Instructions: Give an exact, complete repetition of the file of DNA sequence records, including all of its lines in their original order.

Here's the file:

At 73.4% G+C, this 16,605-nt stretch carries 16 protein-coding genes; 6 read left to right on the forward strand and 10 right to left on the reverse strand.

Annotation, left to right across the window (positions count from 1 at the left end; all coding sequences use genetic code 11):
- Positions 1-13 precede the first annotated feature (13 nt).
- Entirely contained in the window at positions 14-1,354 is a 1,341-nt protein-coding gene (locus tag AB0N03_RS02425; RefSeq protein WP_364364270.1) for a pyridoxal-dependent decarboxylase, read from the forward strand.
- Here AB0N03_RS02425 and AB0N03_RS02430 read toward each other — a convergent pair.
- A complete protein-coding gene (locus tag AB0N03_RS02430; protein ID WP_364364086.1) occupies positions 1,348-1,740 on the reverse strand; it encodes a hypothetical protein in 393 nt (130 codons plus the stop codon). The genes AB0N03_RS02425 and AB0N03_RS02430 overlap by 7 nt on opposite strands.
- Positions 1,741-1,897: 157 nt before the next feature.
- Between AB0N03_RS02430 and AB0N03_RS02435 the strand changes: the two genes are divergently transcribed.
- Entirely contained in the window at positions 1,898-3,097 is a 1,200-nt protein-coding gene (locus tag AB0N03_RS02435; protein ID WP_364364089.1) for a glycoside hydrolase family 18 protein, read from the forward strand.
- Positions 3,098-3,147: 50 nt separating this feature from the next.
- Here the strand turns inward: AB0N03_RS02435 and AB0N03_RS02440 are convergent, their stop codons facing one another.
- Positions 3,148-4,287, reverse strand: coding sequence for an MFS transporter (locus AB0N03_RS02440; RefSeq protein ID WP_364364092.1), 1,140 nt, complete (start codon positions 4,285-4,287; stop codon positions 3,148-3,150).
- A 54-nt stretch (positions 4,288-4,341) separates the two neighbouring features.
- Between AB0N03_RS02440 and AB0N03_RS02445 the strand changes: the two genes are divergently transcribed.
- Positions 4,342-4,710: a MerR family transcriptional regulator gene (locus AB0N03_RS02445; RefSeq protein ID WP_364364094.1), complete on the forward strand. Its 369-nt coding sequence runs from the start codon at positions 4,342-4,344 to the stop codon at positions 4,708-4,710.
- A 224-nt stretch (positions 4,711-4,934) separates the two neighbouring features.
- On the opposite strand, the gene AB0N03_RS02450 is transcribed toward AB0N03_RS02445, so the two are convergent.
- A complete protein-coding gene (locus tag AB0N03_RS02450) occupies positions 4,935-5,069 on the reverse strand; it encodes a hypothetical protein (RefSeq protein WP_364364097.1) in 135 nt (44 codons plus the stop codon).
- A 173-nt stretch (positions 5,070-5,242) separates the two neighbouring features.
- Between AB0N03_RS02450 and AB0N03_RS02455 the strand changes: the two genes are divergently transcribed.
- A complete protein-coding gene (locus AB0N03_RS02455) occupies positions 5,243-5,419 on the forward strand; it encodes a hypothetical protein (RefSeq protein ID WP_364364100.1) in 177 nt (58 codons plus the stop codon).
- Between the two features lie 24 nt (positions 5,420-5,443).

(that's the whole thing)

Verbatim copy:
At 73.4% G+C, this 16,605-nt stretch carries 16 protein-coding genes; 6 read left to right on the forward strand and 10 right to left on the reverse strand.

Annotation, left to right across the window (positions count from 1 at the left end; all coding sequences use genetic code 11):
- Positions 1-13 precede the first annotated feature (13 nt).
- Entirely contained in the window at positions 14-1,354 is a 1,341-nt protein-coding gene (locus tag AB0N03_RS02425; RefSeq protein WP_364364270.1) for a pyridoxal-dependent decarboxylase, read from the forward strand.
- Here AB0N03_RS02425 and AB0N03_RS02430 read toward each other — a convergent pair.
- A complete protein-coding gene (locus tag AB0N03_RS02430; protein ID WP_364364086.1) occupies positions 1,348-1,740 on the reverse strand; it encodes a hypothetical protein in 393 nt (130 codons plus the stop codon). The genes AB0N03_RS02425 and AB0N03_RS02430 overlap by 7 nt on opposite strands.
- Positions 1,741-1,897: 157 nt before the next feature.
- Between AB0N03_RS02430 and AB0N03_RS02435 the strand changes: the two genes are divergently transcribed.
- Entirely contained in the window at positions 1,898-3,097 is a 1,200-nt protein-coding gene (locus tag AB0N03_RS02435; protein ID WP_364364089.1) for a glycoside hydrolase family 18 protein, read from the forward strand.
- Positions 3,098-3,147: 50 nt separating this feature from the next.
- Here the strand turns inward: AB0N03_RS02435 and AB0N03_RS02440 are convergent, their stop codons facing one another.
- Positions 3,148-4,287, reverse strand: coding sequence for an MFS transporter (locus AB0N03_RS02440; RefSeq protein ID WP_364364092.1), 1,140 nt, complete (start codon positions 4,285-4,287; stop codon positions 3,148-3,150).
- A 54-nt stretch (positions 4,288-4,341) separates the two neighbouring features.
- Between AB0N03_RS02440 and AB0N03_RS02445 the strand changes: the two genes are divergently transcribed.
- Positions 4,342-4,710: a MerR family transcriptional regulator gene (locus AB0N03_RS02445; RefSeq protein ID WP_364364094.1), complete on the forward strand. Its 369-nt coding sequence runs from the start codon at positions 4,342-4,344 to the stop codon at positions 4,708-4,710.
- A 224-nt stretch (positions 4,711-4,934) separates the two neighbouring features.
- On the opposite strand, the gene AB0N03_RS02450 is transcribed toward AB0N03_RS02445, so the two are convergent.
- A complete protein-coding gene (locus tag AB0N03_RS02450) occupies positions 4,935-5,069 on the reverse strand; it encodes a hypothetical protein (RefSeq protein WP_364364097.1) in 135 nt (44 codons plus the stop codon).
- A 173-nt stretch (positions 5,070-5,242) separates the two neighbouring features.
- Between AB0N03_RS02450 and AB0N03_RS02455 the strand changes: the two genes are divergently transcribed.
- A complete protein-coding gene (locus AB0N03_RS02455) occupies positions 5,243-5,419 on the forward strand; it encodes a hypothetical protein (RefSeq protein ID WP_364364100.1) in 177 nt (58 codons plus the stop codon).
- Between the two features lie 24 nt (positions 5,420-5,443).